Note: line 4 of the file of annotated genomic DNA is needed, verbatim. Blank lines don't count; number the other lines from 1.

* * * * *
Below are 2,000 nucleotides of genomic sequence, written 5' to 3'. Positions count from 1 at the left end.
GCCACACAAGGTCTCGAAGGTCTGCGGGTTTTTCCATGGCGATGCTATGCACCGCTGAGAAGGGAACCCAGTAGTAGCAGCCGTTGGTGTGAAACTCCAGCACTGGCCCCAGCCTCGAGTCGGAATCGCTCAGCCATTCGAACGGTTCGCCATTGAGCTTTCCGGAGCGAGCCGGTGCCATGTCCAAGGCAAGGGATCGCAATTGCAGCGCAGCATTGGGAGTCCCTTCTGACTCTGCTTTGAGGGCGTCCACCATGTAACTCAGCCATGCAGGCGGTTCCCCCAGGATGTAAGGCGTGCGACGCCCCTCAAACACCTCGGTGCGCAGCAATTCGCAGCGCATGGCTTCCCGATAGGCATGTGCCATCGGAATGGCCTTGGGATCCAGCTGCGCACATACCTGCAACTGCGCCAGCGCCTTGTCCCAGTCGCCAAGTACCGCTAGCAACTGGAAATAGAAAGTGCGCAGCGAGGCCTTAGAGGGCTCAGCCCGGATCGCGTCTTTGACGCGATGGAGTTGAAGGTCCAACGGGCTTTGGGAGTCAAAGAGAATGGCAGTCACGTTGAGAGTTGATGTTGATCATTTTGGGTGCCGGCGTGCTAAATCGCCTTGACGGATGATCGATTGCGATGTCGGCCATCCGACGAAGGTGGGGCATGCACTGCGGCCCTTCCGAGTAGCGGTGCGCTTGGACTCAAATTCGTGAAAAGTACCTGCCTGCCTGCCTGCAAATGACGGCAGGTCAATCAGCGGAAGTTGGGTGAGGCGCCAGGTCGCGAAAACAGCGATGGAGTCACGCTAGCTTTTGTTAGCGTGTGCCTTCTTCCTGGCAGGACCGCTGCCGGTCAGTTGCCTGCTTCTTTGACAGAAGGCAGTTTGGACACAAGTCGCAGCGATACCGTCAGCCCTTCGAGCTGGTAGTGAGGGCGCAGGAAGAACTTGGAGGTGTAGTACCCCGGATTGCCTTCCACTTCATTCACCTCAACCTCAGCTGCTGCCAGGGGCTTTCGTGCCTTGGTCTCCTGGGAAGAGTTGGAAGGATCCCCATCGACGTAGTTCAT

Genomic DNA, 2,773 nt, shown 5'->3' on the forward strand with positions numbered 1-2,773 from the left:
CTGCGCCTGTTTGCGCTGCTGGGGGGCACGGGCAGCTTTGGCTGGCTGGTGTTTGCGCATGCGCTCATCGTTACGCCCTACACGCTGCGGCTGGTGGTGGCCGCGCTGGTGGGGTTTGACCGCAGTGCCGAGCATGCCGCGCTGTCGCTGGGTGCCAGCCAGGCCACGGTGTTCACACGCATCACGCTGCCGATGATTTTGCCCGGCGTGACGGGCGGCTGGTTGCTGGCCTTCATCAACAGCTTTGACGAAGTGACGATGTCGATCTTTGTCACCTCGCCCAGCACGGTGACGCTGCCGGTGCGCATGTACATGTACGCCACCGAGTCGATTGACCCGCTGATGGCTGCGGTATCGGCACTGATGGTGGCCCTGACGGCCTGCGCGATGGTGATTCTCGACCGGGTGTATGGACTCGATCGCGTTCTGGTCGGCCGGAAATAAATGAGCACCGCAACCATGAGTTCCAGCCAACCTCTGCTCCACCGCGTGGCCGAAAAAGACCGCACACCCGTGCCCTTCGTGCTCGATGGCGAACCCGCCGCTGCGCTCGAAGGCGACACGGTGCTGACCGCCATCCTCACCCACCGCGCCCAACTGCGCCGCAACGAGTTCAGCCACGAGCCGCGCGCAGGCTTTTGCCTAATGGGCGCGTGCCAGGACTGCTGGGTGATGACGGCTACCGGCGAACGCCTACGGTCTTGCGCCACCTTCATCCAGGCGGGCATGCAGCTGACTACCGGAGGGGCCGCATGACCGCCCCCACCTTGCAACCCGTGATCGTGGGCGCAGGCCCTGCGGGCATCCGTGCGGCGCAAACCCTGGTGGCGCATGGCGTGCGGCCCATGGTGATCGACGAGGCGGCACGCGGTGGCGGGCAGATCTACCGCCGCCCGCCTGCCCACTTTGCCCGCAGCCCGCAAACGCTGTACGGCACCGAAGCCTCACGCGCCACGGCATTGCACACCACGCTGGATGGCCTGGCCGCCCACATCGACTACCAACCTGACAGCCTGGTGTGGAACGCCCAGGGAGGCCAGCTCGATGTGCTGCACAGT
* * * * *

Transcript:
CTGCGCCTGTTTGCGCTGCTGGGGGGCACGGGCAGCTTTGGCTGGCTGGTGTTTGCGCATGCGCTCATCGTTACGCCCTACACGCTGCGGCTGGTGGTGGCCGCGCTGGTGGGGTTTGACCGCAGTGCCGAGCATGCCGCGCTGTCGCTGGGTGCCAGCCAGGCCACGGTGTTCACACGCATCACGCTGCCGATGATTTTGCCCGGCGTGACGGGCGGCTGGTTGCTGGCCTTCATCAACAGCTTTGACGAAGTGACGATGTCGATCTTTGTCACCTCGCCCAGCACGGTGACGCTGCCGGTGCGCATGTACATGTACGCCACCGAGTCGATTGACCCGCTGATGGCTGCGGTATCGGCACTGATGGTGGCCCTGACGGCCTGCGCGATGGTGATTCTCGACCGGGTGTATGGACTCGATCGCGTTCTGGTCGGCCGGAAATAAATGAGCACCGCAACCATGAGTTCCAGCCAACCTCTGCTCCACCGCGTGGCCGAAAAAGACCGCACACCCGTGCCCTTCGTGCTCGATGGCGAACCCGCCGCTGCGCTCGAAGGCGACACGGTGCTGACCGCCATCCTCACCCACCGCGCCCAACTGCGCCGCAACGAGTTCAGCCACGAGCCGCGCGCAGGCTTTTGCCTAATGGGCGCGTGCCAGGACTGCTGGGTGATGACGGCTACCGGCGAACGCCTACGGTCTTGCGCCACCTTCATCCAGGCGGGCATGCAGCTGACTACCGGAGGGGCCGCATGACCGCCCCCACCTTGCAACCCGTGATCGTGGGCGCAGGCCCTGCGGGCATCCGTGCGGCGCAAACCCTGGTGGCGCATGGCGTGCGGCCCATGGTGATCGACGAGGCGGCACGCGGTGGCGGGCAGATCTACCGCCGCCCGCCTGCCCACTTTGCCCGCAGCCCGCAAACGCTGTACGGCACCGAAGCCTCACGCGCCACGGCATTGCACACCACGCTGGATGGCCTGGCCGCCCACATCGACTACCAACCTGACAGCCTGGTGTGGAACGCCCAGGGAGGCCAGCTCGATGTGCTGCACAGT